The Bank of Japan came into the market for the second time this week to slow gains in benchmark sovereign bond yields, underscoring its determination to curb sharp moves in rates even as it makes room for them to rise.
(Bloomberg) — The Bank of Japan came into the market for the second time this week to slow gains in benchmark sovereign bond yields, underscoring its determination to curb sharp moves in rates even as it makes room for them to rise.
The buying operation Thursday also highlighted the challenge investors face interpreting a rates regime that is built on gray lines to let the BOJ be flexible rather than provide clarity for markets. The impact was also felt immediately in the currency market, with the yen weakening. It triggered mild choppiness in the Tokyo stock market, which remained lower.
“Two observations do not make a pattern, but for now five basis points increments could be the BOJ’s tolerance for movements higher in the 10-year Japan government bond yield,” said David Forrester, a strategist at Credit Agricole in Singapore. “Such a slow grind higher would help limit yen downside against the dollar in an environment of rising US Treasury yields.”
While the central bank adjusted policy on Friday to allow scope for 10-year yields to rise to 1%, its actions this week make it clear that it won’t tolerate a rapid move to that level.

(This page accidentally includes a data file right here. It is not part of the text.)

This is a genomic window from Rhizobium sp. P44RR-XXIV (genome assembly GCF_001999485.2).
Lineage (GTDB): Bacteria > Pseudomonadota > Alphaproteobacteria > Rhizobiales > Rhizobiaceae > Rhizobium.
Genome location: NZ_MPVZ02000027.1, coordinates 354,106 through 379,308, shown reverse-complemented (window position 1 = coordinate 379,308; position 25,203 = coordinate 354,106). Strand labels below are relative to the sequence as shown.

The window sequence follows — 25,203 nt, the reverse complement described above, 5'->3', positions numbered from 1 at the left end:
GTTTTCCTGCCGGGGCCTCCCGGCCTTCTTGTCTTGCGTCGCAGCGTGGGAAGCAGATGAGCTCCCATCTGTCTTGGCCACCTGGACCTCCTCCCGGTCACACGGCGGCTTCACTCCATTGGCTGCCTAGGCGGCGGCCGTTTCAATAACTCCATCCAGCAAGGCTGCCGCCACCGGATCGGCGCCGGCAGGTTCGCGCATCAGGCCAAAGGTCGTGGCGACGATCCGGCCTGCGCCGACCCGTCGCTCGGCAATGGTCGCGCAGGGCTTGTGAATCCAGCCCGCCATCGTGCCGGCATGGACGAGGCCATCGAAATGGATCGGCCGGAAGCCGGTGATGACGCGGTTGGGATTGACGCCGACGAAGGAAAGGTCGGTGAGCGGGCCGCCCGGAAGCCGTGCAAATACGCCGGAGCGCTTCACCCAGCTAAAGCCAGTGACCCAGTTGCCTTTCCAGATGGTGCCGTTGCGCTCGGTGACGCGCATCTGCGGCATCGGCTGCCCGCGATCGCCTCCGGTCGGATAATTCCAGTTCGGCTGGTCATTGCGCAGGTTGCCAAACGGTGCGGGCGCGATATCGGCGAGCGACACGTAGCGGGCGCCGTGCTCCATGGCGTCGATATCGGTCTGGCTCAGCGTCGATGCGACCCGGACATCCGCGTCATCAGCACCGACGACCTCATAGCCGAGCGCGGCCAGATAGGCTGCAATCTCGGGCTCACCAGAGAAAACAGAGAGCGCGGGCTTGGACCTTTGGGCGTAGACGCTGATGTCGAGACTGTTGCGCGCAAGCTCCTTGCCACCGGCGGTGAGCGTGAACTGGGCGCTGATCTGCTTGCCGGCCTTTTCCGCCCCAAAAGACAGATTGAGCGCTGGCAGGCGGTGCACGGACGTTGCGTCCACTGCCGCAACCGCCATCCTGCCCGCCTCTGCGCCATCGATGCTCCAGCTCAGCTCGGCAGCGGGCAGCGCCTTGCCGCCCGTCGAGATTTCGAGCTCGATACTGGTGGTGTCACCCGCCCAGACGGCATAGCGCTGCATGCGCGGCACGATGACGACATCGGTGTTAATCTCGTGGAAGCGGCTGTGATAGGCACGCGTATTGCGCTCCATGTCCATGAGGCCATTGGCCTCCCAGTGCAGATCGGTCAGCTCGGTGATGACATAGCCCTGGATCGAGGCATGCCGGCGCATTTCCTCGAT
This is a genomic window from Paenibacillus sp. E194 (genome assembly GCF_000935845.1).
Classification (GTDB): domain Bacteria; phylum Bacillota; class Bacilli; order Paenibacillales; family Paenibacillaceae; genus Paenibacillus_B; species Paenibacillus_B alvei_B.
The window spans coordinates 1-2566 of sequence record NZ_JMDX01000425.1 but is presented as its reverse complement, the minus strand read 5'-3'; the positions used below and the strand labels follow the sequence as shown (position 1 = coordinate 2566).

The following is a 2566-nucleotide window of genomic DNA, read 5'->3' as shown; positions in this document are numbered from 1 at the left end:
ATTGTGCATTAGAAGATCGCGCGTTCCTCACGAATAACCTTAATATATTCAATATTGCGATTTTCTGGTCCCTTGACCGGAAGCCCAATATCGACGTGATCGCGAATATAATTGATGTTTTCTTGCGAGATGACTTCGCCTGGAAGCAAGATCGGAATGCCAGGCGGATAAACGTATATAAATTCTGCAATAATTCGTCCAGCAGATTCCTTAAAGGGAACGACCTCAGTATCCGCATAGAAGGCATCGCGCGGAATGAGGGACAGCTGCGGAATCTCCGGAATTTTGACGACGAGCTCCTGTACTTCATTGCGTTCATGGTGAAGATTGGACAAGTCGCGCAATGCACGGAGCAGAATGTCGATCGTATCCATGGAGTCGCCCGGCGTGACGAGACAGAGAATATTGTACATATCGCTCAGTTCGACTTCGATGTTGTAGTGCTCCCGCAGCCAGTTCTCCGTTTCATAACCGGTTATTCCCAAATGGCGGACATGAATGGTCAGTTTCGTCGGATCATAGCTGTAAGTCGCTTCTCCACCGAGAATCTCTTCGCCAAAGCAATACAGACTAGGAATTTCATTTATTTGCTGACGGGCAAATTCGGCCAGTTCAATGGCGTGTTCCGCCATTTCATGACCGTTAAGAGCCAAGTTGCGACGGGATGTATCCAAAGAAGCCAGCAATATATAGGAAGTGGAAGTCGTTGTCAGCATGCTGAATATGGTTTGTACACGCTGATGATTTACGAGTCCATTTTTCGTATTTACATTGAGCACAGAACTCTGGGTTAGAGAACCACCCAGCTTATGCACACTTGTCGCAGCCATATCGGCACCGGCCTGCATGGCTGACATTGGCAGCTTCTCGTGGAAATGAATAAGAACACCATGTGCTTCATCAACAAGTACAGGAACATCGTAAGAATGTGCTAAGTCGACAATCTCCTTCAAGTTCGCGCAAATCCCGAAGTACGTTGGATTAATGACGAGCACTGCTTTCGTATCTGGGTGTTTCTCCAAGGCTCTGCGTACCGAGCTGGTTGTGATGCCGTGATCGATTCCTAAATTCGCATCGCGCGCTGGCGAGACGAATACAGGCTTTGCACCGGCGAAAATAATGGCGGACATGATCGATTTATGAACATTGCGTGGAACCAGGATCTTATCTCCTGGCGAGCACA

The announcement of the unscheduled operation Thursday came after the benchmark 10-year note touched a fresh nine-year high of 0.65%. It dropped back fractionally below this after the BOJ said it would buy 400 billion yen ($2.8 billion) of securities across various maturities.
The prospect of an increase in JGB yields is rippling through global bond markets. Japanese investors, with ultra-low interest rates at home, are the biggest foreign holders of US government debt and own everything from European bonds to Brazilian notes. Each incremental yield gain at home may boost the incentive for them to repatriate funds.
A gauge that tracks banks including Mitsubishi UFJ Financial Group Inc. swung from an intraday gain to a loss after the latest move by the BOJ. Banks are seen as beneficiaries of higher interest rates, which widen the margins they can make on lending after decades of struggling with Japan’s ultra-low interest rates.
“It’s too early to tell whether they are focusing on the level or speed at which yields rise,” Shoki Omori, chief desk strategist at Mizuho Securities Co., said of the BOJ. “The 10-year yield can go to 0.7% in a week if the BOJ’s message remains unclear.”
The yen swung from a gain to a loss that made it the biggest laggard versus the dollar among Group-of-10 currencies.
“This is likely to cap prospects for lower USD/JPY in the near term amid a backdrop of rising US yields,” said. Moh Siong Sim, FX strategist at Bank of Singapore
–With assistance from Naoto Hosoda, David Finnerty and Ruth Carson.
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